As we approach the season of the June bride (lily-white wedding gowns, five tier wedding cakes, floral designs and celebrity style venues), we become so consumed by the planning of one 24-hour period that we forget to plan for the future. As this great guy lowered to one knee and confessed he wanted to spend the rest of his life with you, did the thought ever cross your mind that “forever” could be for 60, 30 or maybe just 5 years? According to the National Vital Statistics Reporting Agency the average life span of a first marriage today is 7.8 years for women over 25. The agency also reports that 50% of all first marriages end in divorce which researchers have found is largely due to finances.
While the longevity of a marriage cannot be guaranteed, you can increase your chances by asking one simple question, “What’s your credit score”? An individual’s credit score is an algorithmic formula calculated into a number, which predicts the likelihood of an individual repaying future debt obligations. This risk management tool gives potential creditors, employers, and insurers the ability to determine whether or not they would like to conduct business or enter into an agreement with you. A full credit report will show how an individual has conducts their personal finances over time, current and past.
Hmmm? A marriage is an agreement (isn’t it?). Yes! It is a legal binding contract between two individuals. Wouldn’t it be great if you could minimize the risk going into the contract by having a better understanding of the past? Sounds simple! I sometimes joke with my friends that in the early phases of dating, we are often introduced to and courted by a representative. We usually don’t meet the true individual until after the I do’s.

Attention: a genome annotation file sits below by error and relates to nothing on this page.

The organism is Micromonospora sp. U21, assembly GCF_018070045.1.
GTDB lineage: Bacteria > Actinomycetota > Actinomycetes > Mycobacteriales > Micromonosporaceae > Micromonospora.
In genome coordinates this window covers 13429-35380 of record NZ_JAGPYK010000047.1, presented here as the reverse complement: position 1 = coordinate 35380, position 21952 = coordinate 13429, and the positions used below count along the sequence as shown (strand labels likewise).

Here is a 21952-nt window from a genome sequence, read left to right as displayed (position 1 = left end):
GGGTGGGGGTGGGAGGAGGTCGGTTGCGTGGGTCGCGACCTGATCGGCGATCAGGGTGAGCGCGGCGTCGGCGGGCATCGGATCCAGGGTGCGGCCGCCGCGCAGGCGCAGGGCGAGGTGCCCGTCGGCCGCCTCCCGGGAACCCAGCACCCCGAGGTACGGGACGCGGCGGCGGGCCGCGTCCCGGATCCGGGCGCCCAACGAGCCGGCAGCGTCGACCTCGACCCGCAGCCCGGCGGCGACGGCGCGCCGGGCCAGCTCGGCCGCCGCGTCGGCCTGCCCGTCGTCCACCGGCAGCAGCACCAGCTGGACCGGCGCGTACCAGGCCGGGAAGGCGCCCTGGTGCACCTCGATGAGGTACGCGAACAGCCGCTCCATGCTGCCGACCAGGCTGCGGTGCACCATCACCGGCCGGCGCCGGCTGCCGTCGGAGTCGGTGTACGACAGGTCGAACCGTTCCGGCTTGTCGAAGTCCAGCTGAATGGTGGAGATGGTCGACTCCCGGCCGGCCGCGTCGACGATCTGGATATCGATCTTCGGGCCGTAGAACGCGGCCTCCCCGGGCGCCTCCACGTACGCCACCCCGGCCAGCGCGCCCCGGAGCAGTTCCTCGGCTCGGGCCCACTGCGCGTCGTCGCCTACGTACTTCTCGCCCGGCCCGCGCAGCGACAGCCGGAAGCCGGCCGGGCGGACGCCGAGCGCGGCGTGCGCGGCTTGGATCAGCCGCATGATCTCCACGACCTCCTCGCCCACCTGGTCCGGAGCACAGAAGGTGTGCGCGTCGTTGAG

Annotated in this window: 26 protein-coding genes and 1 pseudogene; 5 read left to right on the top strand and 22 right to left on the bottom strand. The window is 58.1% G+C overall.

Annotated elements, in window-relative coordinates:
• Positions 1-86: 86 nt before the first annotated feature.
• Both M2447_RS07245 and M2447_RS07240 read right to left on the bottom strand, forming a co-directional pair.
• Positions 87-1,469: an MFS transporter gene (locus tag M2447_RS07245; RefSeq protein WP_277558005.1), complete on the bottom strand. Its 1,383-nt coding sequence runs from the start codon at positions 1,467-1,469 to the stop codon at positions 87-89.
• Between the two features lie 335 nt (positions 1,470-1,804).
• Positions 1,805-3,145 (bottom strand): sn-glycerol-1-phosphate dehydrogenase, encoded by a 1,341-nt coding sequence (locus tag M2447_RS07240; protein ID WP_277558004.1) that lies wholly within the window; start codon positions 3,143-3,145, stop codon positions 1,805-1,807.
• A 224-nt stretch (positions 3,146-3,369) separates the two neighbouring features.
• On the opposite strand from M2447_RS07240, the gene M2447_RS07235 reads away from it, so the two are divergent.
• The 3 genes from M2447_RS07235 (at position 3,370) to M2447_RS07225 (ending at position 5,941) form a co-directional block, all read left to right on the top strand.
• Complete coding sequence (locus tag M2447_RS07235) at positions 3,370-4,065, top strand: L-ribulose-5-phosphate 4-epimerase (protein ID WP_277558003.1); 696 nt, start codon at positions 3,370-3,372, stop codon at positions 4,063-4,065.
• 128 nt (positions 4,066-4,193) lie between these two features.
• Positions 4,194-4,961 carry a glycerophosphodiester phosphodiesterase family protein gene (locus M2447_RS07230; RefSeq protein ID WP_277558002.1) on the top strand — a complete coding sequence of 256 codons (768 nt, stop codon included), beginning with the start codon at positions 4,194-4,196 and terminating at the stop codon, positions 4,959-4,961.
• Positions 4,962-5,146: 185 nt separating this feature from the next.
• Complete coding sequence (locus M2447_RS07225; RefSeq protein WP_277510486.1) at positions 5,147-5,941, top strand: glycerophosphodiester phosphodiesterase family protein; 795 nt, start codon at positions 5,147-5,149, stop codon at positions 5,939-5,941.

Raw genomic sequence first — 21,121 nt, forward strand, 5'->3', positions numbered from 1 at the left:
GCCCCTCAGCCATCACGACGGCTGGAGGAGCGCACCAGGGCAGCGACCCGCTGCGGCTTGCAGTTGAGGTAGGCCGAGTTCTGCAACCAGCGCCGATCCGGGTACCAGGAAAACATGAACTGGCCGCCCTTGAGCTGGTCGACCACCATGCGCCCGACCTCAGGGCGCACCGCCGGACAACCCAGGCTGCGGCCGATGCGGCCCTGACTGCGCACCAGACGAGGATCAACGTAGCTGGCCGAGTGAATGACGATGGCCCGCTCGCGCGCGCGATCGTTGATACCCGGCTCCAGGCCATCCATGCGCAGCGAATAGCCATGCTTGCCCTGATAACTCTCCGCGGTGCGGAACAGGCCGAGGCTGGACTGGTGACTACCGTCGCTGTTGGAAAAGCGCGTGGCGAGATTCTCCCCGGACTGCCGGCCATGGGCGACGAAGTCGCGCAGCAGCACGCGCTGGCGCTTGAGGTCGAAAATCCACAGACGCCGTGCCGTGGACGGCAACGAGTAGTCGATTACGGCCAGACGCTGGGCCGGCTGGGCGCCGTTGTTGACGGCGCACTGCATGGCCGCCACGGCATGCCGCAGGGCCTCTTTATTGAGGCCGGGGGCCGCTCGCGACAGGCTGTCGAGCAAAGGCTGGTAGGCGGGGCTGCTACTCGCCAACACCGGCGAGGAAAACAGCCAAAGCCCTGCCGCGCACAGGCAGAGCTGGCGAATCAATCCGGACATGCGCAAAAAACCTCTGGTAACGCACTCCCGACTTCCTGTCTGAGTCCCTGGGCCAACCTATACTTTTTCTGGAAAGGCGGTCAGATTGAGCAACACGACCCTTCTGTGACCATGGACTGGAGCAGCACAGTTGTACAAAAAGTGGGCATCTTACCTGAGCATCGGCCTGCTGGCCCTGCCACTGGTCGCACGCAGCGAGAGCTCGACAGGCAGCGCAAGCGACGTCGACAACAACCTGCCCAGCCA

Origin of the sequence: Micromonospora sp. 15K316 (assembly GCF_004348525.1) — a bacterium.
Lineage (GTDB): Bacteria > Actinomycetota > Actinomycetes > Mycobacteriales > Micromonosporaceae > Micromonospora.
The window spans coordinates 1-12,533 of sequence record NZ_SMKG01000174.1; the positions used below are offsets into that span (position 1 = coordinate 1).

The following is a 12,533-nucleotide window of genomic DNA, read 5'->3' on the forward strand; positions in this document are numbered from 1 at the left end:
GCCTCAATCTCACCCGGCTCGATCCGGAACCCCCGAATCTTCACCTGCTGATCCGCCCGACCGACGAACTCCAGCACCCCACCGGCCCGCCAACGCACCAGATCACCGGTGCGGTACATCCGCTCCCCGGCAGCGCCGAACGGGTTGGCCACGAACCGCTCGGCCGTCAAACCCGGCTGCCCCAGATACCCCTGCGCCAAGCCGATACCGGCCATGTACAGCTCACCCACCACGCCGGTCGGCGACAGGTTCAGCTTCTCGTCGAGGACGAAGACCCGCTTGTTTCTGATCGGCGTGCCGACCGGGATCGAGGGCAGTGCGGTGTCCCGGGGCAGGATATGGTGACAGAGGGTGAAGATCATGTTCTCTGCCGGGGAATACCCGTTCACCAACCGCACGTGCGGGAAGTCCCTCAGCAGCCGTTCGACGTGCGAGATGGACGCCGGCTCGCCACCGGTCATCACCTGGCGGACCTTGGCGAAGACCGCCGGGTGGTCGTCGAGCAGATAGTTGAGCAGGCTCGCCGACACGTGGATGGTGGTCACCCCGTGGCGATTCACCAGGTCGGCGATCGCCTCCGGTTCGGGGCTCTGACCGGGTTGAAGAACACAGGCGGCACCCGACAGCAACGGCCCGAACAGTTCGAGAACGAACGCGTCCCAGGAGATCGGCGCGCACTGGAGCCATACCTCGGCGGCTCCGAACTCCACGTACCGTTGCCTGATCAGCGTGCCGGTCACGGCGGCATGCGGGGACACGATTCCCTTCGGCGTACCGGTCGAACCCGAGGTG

Before we take the big walk down the aisle, we normally create a checklist of things that must be completed. Meet the grooms parents (check), health exam results (check), grooms tux (check), etc. Why not ask for the credit profile? The credit profile will tell you, how well your groom has paid his debt obligations over time, how much debt he has outstanding, how long he has utilized credit and whether or not he has filed for bankruptcy within the past 7-10 years. Why is this important? This information will determine whether you will be able to jointly pursue future credit (i.e. a mortgage) with your future husband. But more importantly, an individual’s credit profile will give you an indicator of their “true” overall financial character (i.e. not the representative).
Marriage is one of the ways a man says to a woman, “I truly love you and I want the world to know it!” The real test however is making the union last over time. There will be many trials that will test your marriage, don’t make poor credit behavior one of them. Give yourself an increased opportunity at a successful partnership financially!